A Look at the HCG Diet

Exploring the Human Chorionic Gonadotropin - HCG - Diet

is your thyroid making you fat?

The HCG diet has been a subject of controversy, and unscrupulous online marketers have latched onto it as a money-making source. However, before the diet protocol became known in the US, Dutch hormone and weight loss expert Dirk van Lith, MD, MPH, author of the book The Original European HCG Cure, was using the HCG protocol for weight loss with his patients for many years.

For those interested in learning more about HCG, from a physician who has used it in his practice for several decades, Dr.

van Lith's book provides a good foundation in the theories and application of this approach for weight loss. 

What is HCG?

HCG -- human chorionic gonadotropin – is a hormone that normally produced in large quantities in a pregnant woman's body. (Home pregnancy tests are actually testing for HCG in the urine.) In a pregnant woman, one of the functions of HCG is to mobilize the burning of fat, to ensure that energy is provided to the developing fetus and protect the pregnancy, even if the mother is facing a situation of starvation, or is only able to get limited calories. As a medication, HCG is used at high doses as a fertility treatment.

The Theory Behind HCG for Weight Loss

For weight loss, HCG is used in minute concentrations – along with a very low-calorie diet -- as a way to shift the hypothalamus and trigger fat-burning. The combination of HCG and a very low-calorie diet is sometimes referred to as the HCG Protocol, or the HCG Diet, or in some cases it is known as the Simeons diet, after British physician Dr. A.T.W.

Simeons, the doctor who first proposed it as a weight loss method in 1954. It's occasionally referred to as the "Pounds and Inches Diet" diet after Dr. Simeons' book, which was titled Pounds & Inches: A New Approach to Obesity.

The theory is that the HCG triggers the burn-off of stored fat, and allows for weight loss without the normal side effects of a low-calorie diet, such as hunger, irritability, headaches, weakness, reduced muscle mass, or reduced metabolism.

For proponents, HCG is thought to be working in a number of different ways:

  • HCG causes the hypothalamus to trigger fat to move out of storage and become available for use as immediate energy. The combination of the released stored energy, plus the energy from the low-calorie diet, add up to several thousand calories a day of energy available for daily function. But, since much of the calories are coming from stored fat, weight is lost, in particular, body fat.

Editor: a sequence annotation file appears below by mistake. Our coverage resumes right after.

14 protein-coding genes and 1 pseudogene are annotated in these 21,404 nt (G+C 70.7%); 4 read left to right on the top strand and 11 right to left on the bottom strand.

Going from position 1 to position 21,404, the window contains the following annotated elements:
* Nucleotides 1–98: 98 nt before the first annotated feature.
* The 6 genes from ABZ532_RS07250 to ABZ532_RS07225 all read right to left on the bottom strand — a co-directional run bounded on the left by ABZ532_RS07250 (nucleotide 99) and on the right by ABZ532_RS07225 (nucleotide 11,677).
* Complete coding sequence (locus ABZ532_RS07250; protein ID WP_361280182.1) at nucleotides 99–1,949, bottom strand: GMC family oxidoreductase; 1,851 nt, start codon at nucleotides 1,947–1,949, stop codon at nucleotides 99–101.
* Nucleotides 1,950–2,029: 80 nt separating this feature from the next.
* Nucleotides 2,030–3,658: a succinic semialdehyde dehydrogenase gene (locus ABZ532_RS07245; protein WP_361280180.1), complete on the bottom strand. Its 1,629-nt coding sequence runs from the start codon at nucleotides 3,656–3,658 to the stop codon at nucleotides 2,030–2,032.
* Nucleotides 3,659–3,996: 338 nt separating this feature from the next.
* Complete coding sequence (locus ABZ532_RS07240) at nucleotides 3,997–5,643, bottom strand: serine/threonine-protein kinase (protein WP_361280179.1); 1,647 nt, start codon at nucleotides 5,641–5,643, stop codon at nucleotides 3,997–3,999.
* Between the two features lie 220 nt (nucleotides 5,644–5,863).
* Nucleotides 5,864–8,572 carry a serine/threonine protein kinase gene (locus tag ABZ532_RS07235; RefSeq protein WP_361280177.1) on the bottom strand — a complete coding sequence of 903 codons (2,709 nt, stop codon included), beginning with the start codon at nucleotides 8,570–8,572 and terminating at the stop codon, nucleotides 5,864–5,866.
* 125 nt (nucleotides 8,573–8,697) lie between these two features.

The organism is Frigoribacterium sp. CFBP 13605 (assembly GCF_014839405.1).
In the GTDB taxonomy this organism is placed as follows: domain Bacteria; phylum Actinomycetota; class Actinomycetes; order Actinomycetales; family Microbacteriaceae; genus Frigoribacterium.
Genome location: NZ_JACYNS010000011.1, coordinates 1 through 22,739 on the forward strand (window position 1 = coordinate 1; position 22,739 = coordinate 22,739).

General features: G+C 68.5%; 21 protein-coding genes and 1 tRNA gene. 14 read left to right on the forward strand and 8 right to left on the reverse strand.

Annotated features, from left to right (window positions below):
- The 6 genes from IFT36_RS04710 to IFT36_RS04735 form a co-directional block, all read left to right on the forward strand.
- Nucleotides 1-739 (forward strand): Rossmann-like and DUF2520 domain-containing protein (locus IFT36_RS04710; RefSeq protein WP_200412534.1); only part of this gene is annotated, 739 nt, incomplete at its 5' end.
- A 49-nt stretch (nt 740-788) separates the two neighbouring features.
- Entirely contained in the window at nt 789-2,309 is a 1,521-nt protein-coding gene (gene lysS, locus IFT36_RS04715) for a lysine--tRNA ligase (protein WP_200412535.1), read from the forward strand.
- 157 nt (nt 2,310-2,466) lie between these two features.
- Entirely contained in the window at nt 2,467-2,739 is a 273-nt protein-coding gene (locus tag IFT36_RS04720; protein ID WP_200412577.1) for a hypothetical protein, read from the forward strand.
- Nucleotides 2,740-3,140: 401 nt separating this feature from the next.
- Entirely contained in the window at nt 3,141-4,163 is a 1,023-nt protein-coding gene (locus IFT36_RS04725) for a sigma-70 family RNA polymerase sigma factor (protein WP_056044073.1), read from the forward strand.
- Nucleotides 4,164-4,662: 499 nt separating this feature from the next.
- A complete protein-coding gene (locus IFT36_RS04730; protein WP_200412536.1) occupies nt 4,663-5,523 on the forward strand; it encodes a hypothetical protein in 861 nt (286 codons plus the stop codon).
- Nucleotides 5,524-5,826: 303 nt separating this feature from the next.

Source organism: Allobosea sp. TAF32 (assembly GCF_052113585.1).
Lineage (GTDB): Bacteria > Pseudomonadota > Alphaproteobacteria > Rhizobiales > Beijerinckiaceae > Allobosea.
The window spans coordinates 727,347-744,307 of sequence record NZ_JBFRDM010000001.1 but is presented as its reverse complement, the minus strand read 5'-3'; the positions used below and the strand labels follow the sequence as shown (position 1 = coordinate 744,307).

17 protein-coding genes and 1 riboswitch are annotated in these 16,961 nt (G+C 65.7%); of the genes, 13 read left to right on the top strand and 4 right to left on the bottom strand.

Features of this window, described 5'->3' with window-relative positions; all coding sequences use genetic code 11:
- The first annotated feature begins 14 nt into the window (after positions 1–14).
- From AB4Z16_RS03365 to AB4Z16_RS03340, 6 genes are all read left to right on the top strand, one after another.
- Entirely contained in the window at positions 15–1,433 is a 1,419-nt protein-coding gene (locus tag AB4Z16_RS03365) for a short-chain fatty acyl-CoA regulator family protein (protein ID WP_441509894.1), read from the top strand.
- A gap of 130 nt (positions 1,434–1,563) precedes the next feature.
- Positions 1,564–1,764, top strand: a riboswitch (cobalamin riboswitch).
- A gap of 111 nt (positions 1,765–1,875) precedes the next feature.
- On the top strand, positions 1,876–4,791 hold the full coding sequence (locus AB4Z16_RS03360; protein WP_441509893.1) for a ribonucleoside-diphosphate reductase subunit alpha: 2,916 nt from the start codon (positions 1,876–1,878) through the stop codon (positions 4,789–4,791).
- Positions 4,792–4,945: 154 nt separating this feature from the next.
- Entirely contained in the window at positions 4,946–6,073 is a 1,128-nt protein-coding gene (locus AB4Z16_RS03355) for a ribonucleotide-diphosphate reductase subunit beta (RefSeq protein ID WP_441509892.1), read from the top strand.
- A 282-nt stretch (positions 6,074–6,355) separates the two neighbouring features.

• HCG prevents the metabolism from dropping, despite being on a very low-calorie diet. The normal response to a very low-calorie diet is for the metabolism to slow down, which can cause fatigue, and stall weight loss. The theory is that the HCG circumvents this mechanism with the hypothalamus, and keeps metabolism at a stable level.
  • Because HCG focuses weight loss preferentially on fat areas, muscle mass is theoretically less likely to be lost.
  • After weight loss on HCG, hypothalamic balance is restored, and leptin and insulin resistance may also be reduced, making it easier to continue losing weight, or maintain weight loss.
  • For patients who have been yo-yo dieters, or on very low-calorie diets, hypothalamic dysfunction that has slowed metabolism or reduced their caloric needs may be reversed, and the metabolism returns to a more normal function.

The Controversy Over HCG

The use of HCG as part of a specific weight loss protocol is a controversial approach, and some physicians refuse to prescribe it. 

The main criticism of the HCG protocol is, frankly, that it's ineffective.

Critics of the HCG protocol point to research studies that have found that HCG is no more effective than placebo, and say that the effects of the diet are due to being on a very low-calorie diet of 500 calories a day, and not the HCG.

There are some vague criticisms about whether HCG is safe, but typically, the concerns cite side effects that are associated with the use of HCG for fertility. High-dose HCG for fertility treatments can result in ovarian hyperstimulation, and rupture of ovarian cysts, among other side effects. The doses used for fertility treatment, typically 5,000 - 10,000 IU are, however, much higher than the 125 IU a day typically used in the HCG protocol.